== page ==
Contribute in open source projects is one of the coolest things in development area. I also remember, that some years ago, the topic of one edition of FEMUG was exactly this: the contribution in open source projects.
It’s common to be ashamed to contribute with some project, and one of the reasons for it is because you don’t think you have something to contribute. And that’s the point: you can start with anything: a simple revision of code or even a translation.
As you get used to contribute, the process becomes automatic. But for a person who is going to contribute for the first time, some parts could be confusing.
A simple step by step could be something like that:
- Fork of the project to your Github user.
- Clone of the project forked in your machine.
- Your magic contribution.
- Updating of your project version with the original project.
- Send your commits to your GitHub.
- Open a pull request to the original project.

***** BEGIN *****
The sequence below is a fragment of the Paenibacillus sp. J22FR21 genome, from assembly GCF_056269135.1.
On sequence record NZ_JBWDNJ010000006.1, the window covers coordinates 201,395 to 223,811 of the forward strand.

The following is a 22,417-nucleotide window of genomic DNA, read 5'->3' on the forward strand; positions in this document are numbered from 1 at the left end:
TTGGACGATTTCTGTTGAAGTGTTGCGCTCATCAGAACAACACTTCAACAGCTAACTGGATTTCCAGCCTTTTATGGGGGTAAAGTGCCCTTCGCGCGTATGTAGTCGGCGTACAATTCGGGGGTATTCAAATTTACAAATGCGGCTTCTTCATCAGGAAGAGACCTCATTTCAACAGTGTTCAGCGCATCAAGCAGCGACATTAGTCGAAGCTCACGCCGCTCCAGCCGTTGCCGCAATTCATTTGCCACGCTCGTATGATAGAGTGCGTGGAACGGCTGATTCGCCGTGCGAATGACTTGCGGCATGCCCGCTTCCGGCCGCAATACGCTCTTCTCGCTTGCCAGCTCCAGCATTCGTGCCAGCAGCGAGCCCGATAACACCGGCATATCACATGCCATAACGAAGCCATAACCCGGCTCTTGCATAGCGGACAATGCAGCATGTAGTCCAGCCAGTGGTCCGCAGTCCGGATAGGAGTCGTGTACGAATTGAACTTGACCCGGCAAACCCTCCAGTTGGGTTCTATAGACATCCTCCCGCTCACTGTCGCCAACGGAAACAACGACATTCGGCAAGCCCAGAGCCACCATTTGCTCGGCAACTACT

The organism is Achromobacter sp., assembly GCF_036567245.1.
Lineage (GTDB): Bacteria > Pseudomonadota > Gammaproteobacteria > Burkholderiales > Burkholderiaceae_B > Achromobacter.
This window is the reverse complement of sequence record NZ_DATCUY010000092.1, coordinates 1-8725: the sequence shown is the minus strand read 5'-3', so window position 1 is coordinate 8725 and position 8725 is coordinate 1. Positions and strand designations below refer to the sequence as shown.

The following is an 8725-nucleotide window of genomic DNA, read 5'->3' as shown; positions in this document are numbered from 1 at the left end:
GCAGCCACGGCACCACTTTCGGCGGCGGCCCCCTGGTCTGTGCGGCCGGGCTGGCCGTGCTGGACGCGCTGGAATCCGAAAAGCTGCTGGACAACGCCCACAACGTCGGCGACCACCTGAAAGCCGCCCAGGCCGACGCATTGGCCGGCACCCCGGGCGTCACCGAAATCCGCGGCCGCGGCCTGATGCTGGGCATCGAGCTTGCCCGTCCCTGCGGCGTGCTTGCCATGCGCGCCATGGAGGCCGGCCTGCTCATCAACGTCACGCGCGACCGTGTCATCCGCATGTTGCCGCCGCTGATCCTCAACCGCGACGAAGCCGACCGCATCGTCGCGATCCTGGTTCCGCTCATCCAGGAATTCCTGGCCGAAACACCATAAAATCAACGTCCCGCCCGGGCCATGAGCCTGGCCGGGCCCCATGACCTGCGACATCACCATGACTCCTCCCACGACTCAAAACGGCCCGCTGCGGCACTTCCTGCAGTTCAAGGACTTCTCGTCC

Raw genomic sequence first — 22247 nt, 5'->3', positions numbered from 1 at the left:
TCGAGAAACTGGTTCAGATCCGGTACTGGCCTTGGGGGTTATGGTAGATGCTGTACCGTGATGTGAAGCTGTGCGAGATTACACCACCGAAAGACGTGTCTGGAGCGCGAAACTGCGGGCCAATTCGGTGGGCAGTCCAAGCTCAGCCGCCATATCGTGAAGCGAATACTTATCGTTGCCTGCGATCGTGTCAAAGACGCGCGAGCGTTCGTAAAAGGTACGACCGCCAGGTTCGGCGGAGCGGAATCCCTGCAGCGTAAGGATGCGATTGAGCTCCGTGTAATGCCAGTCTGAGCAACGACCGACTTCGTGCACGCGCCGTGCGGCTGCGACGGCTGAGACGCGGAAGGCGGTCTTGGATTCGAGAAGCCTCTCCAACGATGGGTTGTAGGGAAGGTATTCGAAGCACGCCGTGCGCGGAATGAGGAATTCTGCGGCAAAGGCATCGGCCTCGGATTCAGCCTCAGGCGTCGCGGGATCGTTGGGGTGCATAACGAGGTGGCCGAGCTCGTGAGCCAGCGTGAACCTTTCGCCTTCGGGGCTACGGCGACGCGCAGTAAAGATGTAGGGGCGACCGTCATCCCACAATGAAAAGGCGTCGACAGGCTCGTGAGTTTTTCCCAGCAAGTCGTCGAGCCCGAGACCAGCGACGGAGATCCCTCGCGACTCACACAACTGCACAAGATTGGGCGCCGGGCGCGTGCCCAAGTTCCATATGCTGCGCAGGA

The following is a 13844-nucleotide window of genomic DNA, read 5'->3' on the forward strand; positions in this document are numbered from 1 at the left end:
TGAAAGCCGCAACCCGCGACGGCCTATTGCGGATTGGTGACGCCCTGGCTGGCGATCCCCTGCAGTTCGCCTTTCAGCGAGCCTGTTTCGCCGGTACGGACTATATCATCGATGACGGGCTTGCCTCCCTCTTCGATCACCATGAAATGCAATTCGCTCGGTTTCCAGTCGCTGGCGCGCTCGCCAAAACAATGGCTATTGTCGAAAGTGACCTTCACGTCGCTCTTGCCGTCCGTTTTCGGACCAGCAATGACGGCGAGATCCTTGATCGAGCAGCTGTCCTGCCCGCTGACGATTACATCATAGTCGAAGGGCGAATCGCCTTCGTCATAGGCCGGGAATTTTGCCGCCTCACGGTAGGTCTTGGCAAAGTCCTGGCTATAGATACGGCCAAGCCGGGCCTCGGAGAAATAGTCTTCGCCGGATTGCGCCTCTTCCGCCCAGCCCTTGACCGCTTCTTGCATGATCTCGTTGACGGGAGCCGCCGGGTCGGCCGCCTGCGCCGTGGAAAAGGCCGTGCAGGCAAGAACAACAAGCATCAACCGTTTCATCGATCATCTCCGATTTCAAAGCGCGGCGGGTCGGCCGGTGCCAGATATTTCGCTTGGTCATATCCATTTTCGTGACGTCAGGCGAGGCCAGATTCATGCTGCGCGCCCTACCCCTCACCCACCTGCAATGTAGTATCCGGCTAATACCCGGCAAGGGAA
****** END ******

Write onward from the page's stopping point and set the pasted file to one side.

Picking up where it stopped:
Believe it: doing is easier than writing. The step four was the most confuse for me. And that’s why I decided to show here.
The upstream guy
Let’s suppose that we foked the project 2017-is-awesome to our GitHub user account. So, at this moment, the original project and your fork are at the same point and equal.
So, we start to make a lot of changes in our version of the project and we commit them. Simultaneously, you realize that the original project merged a pull request. Now, the projects aren’t equal: actually they have a lot of diferences.
- Your local project has all your changes.
- The original project has new changes from the pull request merged.
If you send your changes to GitHub and try to open a pull request, you are going to realize that it wouldn’t be possible. For do that, we have update our local project with the original; and that’s when the upstream will help us.
Let’s say you are contributing with my simple blog (the code is really old!). We add a remote based on the original version of the blog:
After that, we have to update the upstream:
$ git fetch upstream
With the upstream updated, we have to
merge/rebase our local version (supposing you’re on the
Now if you want to update your Github repository with your local repository before making your changes and commit them, we do:
And that’s it! Now our local project is sync and updated with the original version, and if you send the changes to GitHub, the pull request will be enabled.